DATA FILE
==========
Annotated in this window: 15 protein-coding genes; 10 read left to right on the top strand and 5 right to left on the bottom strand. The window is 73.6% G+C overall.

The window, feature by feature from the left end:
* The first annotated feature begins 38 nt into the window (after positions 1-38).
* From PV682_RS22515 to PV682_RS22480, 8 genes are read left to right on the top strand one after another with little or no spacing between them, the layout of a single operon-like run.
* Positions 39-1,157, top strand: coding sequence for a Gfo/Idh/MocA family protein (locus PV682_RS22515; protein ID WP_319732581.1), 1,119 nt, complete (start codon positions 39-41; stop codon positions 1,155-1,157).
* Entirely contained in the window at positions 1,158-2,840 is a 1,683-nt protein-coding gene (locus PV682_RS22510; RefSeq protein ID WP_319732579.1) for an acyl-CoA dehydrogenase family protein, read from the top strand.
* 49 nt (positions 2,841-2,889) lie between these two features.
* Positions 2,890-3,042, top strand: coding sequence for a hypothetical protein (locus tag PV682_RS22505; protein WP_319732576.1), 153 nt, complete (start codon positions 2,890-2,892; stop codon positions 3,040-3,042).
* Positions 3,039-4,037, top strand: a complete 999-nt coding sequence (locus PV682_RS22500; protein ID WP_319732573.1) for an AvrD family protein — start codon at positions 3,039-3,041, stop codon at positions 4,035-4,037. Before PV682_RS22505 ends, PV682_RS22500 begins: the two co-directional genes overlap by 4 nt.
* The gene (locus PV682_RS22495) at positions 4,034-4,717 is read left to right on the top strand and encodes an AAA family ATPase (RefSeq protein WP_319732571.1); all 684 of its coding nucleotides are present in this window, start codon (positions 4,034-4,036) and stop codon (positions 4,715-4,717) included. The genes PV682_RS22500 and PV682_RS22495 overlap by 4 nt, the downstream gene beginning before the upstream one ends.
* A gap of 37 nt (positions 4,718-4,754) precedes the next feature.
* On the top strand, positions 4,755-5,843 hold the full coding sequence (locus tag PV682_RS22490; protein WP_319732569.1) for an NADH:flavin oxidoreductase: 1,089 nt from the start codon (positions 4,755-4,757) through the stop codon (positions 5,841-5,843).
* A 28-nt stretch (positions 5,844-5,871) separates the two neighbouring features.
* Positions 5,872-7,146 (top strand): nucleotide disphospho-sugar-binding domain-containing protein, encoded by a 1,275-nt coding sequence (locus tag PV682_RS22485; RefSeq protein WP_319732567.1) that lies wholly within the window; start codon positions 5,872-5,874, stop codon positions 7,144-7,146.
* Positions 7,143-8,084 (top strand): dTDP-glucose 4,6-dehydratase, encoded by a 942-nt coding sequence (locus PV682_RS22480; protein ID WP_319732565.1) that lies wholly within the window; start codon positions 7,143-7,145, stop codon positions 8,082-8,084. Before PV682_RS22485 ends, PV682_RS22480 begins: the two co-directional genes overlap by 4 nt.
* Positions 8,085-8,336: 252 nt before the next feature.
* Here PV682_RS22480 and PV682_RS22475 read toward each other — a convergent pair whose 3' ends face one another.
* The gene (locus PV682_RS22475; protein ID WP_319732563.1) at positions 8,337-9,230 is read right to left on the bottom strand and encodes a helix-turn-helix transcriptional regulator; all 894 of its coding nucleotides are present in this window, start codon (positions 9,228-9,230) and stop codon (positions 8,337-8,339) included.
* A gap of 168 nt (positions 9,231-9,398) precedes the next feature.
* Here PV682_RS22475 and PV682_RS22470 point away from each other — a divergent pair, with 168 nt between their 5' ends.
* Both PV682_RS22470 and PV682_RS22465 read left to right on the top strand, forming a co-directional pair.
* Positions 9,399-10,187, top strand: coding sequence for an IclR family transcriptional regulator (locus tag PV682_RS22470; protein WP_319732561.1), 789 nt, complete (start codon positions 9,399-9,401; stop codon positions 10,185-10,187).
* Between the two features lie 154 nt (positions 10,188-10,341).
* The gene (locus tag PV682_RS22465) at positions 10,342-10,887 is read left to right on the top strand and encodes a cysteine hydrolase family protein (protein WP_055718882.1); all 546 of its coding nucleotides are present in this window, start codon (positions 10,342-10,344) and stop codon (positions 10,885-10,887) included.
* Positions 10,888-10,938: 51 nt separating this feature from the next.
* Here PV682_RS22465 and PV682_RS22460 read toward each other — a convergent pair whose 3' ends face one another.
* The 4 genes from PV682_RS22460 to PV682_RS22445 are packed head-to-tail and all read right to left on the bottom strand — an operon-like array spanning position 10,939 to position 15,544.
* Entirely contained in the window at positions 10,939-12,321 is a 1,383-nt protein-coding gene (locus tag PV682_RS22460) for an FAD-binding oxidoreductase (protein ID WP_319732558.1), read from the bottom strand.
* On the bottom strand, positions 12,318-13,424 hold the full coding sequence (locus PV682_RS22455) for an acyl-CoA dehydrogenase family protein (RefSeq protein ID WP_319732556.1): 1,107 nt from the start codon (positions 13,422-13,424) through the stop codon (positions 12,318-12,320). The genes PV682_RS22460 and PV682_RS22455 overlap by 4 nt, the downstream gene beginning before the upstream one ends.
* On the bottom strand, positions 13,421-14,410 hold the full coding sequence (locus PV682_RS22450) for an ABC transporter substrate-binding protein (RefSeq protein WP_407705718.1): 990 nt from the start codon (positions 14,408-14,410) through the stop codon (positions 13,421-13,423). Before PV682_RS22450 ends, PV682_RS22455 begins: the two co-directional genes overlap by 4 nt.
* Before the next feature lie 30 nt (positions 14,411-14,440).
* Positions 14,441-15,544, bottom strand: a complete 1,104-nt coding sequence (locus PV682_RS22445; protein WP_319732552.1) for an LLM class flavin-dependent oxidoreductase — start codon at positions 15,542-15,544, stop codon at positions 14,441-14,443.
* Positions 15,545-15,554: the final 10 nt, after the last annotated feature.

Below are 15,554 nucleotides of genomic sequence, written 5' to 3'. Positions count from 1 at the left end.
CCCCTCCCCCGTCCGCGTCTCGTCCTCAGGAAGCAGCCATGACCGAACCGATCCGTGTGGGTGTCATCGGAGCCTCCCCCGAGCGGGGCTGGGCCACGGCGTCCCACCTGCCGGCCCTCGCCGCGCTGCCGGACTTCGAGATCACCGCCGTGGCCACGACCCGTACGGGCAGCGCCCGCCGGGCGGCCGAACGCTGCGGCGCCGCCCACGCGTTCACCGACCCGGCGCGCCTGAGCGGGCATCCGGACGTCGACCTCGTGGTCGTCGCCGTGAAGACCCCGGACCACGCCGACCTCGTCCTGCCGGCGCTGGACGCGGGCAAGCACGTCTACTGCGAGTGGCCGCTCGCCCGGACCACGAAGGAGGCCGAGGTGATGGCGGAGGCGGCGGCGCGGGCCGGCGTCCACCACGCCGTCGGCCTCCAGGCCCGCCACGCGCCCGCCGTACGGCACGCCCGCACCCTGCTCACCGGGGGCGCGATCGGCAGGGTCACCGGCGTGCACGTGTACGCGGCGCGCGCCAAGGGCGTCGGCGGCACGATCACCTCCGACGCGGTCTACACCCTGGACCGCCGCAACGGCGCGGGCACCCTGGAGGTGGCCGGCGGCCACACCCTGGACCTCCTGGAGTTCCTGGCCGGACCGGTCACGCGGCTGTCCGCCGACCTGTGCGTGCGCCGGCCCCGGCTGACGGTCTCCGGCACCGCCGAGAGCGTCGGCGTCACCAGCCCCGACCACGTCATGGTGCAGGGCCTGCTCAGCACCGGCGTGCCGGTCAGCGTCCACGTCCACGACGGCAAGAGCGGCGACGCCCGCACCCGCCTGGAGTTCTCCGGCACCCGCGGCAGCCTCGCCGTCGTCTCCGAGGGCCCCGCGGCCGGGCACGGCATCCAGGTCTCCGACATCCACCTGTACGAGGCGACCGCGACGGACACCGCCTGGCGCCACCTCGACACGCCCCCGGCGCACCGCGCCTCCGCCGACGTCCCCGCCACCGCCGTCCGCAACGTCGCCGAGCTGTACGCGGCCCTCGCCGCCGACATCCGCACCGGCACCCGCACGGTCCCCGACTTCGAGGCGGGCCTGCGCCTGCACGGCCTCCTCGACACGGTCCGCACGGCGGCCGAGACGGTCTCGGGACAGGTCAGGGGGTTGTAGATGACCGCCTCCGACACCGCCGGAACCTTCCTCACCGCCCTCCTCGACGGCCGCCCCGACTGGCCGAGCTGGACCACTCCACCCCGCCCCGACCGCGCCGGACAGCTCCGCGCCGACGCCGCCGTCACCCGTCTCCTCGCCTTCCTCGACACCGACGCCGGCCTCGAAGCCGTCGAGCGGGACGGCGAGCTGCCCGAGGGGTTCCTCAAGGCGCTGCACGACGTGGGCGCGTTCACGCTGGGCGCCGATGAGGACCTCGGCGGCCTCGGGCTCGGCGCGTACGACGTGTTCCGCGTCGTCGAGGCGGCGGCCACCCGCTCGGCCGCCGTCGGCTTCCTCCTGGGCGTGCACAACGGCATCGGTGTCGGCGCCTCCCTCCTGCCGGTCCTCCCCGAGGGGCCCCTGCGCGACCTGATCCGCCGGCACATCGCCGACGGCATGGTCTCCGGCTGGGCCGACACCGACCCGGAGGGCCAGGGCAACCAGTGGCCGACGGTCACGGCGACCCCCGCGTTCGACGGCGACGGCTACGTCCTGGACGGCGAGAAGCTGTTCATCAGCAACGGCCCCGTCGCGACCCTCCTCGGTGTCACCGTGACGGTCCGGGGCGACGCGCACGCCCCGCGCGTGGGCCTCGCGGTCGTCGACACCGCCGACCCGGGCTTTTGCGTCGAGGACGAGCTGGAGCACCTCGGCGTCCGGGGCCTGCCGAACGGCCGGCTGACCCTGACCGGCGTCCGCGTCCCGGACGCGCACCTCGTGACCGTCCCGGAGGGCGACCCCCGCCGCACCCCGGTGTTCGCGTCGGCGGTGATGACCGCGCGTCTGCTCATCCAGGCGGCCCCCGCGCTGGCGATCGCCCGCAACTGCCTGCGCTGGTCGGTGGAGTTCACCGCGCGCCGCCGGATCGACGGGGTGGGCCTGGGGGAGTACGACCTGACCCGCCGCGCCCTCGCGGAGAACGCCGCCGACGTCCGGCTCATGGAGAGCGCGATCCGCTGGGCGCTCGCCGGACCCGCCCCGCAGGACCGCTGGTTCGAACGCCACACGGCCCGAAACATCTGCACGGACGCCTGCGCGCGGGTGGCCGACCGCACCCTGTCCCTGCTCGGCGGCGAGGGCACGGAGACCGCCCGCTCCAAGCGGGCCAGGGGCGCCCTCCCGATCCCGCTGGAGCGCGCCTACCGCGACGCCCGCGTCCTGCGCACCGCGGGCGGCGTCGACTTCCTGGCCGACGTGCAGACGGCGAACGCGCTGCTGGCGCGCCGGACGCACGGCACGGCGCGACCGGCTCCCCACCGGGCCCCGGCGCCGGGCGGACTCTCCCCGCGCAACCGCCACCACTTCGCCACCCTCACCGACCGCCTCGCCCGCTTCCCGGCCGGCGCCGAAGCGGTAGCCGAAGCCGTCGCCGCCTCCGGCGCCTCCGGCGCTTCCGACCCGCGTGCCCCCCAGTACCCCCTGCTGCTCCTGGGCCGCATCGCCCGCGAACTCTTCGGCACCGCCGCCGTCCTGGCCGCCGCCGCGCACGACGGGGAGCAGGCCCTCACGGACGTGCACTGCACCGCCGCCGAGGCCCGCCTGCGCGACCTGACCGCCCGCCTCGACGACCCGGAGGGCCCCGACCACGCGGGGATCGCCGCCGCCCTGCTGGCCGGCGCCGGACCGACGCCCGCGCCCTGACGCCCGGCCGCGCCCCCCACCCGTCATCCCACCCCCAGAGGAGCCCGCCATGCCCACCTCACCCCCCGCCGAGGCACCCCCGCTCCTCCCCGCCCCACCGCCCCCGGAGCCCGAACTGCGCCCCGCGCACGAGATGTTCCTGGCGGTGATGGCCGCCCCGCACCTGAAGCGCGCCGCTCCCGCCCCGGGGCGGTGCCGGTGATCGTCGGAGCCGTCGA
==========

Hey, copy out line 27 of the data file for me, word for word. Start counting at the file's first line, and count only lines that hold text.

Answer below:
* The 4 genes from PV682_RS22460 to PV682_RS22445 are packed head-to-tail and all read right to left on the bottom strand — an operon-like array spanning position 10,939 to position 15,544.